Saab recognizes the importance of ‘experience’ for new hires as it standardizes on ServiceNow HR

Profile picture for user ddpreez By Derek du Preez May 15, 2020
Summary:
Swedish defence company Saab brought together all functions across the enterprise to roll-out ServiceNow HR and rethink employee onboarding.

Image of a Saab submarine
(Image sourced via Saab website)

Saab was founded in 1937 as a defence company to protect Sweden's borders and its people. The organisation recognises that it has relatively modest resources compared to those in other countries, but prides itself on a motto of being ‘born smart'.

This motto plays into every part of its strategy, from building fighter jets and submarines, to thinking about how it manages its 17,500 people. With this in mind, Saab wants to be ‘smart' about how new employees first experience the organisation.

Making new hires productive from day one, as well as giving them a first rate experience - from recruitment right through to on-boarding - will not only drive efficiency through the organisation, but also improve employee satisfaction with the company.

With this in mind the company has brought together a cross-functional steering committee to help rethink its processes for the entire hiring experience, as it standardizes on ServiceNow HR Service Delivery and ServiceNow Lifecycle Events. The digital transformation team is taking an agile approach and doing regular releases, at least once a quarter, focused on delivering immediate value to the business.

Henrik Weber, Digital Transformation Director at Saab, outlined the project at ServiceNow's virtual Knowledge 2020 event - which you can access yourself here. If you'd like to take a look at all of our coverage from the event, feel free to browse diginomica's dedicated Knowledge 2020 resource hub here.

Speaking about the project's goals, Weber said:

It was really hard for us to get our new employees, consultants and contractors fully productive on day one. We were running into a lot of challenges in ensuring that they had the right equipment, the right applications and right options to do their job straight away.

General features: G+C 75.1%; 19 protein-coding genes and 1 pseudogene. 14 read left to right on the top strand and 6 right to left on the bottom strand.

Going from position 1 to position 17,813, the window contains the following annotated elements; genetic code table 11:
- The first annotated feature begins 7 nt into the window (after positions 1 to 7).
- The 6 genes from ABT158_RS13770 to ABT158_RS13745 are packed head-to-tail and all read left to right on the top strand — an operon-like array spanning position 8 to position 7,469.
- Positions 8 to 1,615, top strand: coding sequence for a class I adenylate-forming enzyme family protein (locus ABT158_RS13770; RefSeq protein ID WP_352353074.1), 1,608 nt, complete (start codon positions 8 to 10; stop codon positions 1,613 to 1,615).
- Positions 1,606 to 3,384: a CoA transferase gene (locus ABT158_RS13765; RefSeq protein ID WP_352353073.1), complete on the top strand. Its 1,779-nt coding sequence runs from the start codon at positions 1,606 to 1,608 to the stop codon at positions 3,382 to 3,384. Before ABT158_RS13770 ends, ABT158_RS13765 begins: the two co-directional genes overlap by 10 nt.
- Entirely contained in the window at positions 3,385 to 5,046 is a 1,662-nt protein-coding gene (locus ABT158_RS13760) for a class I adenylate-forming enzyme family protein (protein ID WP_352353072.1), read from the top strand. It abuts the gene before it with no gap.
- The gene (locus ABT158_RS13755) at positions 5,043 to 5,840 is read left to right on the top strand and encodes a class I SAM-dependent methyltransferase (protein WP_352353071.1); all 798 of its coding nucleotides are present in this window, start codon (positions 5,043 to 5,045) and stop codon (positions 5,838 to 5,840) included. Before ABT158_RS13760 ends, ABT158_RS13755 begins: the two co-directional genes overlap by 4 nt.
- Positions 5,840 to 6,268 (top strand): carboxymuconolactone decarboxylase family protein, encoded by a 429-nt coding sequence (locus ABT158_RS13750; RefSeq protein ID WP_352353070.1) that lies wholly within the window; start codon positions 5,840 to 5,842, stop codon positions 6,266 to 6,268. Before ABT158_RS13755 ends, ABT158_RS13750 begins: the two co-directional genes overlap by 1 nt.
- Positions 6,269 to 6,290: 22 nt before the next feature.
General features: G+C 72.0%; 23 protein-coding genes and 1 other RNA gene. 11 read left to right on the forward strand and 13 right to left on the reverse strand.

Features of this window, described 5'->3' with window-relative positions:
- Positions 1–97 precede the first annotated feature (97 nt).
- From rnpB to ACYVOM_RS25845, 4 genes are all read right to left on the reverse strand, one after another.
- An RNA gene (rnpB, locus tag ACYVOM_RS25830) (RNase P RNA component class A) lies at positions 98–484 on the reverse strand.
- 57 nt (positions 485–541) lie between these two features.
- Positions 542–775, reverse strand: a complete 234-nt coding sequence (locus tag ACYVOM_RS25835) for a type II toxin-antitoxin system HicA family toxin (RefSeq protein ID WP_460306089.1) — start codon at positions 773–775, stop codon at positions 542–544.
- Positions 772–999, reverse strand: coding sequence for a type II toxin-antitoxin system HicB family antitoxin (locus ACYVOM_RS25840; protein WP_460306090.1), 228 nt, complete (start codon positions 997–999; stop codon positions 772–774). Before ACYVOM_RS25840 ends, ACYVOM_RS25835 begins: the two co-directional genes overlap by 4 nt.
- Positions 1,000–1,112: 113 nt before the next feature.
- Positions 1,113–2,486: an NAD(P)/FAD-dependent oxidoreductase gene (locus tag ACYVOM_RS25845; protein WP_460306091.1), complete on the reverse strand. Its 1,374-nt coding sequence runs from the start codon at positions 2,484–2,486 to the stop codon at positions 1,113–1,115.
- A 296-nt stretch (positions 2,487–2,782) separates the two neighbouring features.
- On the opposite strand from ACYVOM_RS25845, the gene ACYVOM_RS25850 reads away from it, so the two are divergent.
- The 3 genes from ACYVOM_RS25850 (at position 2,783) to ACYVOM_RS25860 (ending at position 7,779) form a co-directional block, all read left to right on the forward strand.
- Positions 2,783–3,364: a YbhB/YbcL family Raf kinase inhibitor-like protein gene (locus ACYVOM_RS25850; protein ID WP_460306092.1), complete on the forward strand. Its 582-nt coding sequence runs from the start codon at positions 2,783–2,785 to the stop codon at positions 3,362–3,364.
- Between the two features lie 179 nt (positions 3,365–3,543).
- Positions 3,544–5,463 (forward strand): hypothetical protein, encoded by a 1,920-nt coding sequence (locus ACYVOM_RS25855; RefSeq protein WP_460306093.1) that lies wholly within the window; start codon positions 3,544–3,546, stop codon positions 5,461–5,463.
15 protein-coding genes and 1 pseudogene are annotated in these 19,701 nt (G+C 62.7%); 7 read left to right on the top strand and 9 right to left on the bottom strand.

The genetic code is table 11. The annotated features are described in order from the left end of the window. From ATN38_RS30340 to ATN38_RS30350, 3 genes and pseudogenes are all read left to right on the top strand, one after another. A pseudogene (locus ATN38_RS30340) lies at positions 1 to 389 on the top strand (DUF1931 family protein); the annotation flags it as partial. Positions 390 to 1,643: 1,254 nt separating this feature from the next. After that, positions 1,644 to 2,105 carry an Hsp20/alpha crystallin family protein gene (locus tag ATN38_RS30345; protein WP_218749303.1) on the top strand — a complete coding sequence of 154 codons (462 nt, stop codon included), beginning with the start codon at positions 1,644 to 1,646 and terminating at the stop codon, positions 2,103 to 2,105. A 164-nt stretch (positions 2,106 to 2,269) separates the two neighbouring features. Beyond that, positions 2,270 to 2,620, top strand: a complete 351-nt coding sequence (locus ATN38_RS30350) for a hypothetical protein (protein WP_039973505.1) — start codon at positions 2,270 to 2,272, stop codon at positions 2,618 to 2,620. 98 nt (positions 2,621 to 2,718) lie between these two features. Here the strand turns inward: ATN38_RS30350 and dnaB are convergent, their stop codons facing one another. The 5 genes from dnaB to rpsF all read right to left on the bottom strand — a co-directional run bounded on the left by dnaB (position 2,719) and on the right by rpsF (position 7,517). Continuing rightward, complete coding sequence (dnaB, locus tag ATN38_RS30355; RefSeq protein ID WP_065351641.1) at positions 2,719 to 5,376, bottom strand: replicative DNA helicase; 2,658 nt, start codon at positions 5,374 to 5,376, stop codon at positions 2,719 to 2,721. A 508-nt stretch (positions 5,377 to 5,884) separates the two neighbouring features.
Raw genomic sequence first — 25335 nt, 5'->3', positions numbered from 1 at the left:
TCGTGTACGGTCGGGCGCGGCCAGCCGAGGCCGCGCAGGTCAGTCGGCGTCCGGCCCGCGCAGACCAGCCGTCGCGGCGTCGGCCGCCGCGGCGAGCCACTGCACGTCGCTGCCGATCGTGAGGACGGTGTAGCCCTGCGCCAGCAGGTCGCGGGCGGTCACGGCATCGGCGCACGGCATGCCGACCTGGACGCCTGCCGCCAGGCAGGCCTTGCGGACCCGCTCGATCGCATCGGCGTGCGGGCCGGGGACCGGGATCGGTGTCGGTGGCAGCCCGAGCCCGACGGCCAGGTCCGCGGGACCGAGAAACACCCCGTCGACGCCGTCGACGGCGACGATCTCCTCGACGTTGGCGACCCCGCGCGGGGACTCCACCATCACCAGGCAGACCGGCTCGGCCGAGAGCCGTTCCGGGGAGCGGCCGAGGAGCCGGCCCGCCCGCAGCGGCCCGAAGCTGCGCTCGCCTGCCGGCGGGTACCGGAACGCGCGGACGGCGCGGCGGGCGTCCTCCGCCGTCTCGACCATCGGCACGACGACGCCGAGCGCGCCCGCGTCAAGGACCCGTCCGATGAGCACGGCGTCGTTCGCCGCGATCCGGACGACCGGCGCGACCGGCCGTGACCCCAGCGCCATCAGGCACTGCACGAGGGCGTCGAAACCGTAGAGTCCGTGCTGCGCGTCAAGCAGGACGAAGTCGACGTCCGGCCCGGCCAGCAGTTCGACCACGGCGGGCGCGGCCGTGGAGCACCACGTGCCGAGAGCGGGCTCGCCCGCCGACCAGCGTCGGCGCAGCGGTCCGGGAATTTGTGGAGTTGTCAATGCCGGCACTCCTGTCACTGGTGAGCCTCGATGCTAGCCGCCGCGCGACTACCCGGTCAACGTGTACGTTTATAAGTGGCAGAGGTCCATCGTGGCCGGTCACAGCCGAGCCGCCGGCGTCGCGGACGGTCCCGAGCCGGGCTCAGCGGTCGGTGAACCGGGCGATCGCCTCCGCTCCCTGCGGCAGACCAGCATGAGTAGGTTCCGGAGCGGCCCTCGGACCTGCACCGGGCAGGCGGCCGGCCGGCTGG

This was something that was also identified by our head of group quality, Sunil Joshi. He saw that this was really key for efficiency and quality, being able to digitise the employee onboarding process.

When it comes to some of the targets we set early on, we said that we wanted to have globally standardized processes for onboarding. That was really important to us, to reach efficiency and to be able to use the platform in a smart way. One thing we really wanted to do was really minimise the administration and minimise the amount of hours new people need to put in to get productive.

Saab set itself a target of giving at least 12,000 hours back to the business per year off the back of the new employee experience project, but also sought to boost new employee satisfaction by at least 25%. Weber said:

It's a very important first impression - the onboarding process - and will set the tone for the rest of your journey through the company.

It all started with a Word file

Weber said that Saab used to manage its onboarding process using a Word document, which was essentially a checklist to make sure that the organisation didn't miss anything when hiring new people. He knowingly admits that this was not the best solution and certainly isn't an efficient process. He added:

Looking at that Word file, we knew we had to change things. We wanted to create a more simple, easy and transparent way to follow through on onboarding. We wanted to reduce administration by increasing automation through the whole process.

To do this we needed to build cross functional cooperation in a better way with clear responsibilities between the different group functions.

Saab onboards approximately 2,000 new employees every year. It also brings in approximately 1,000 new consultants and 3,000 contractors.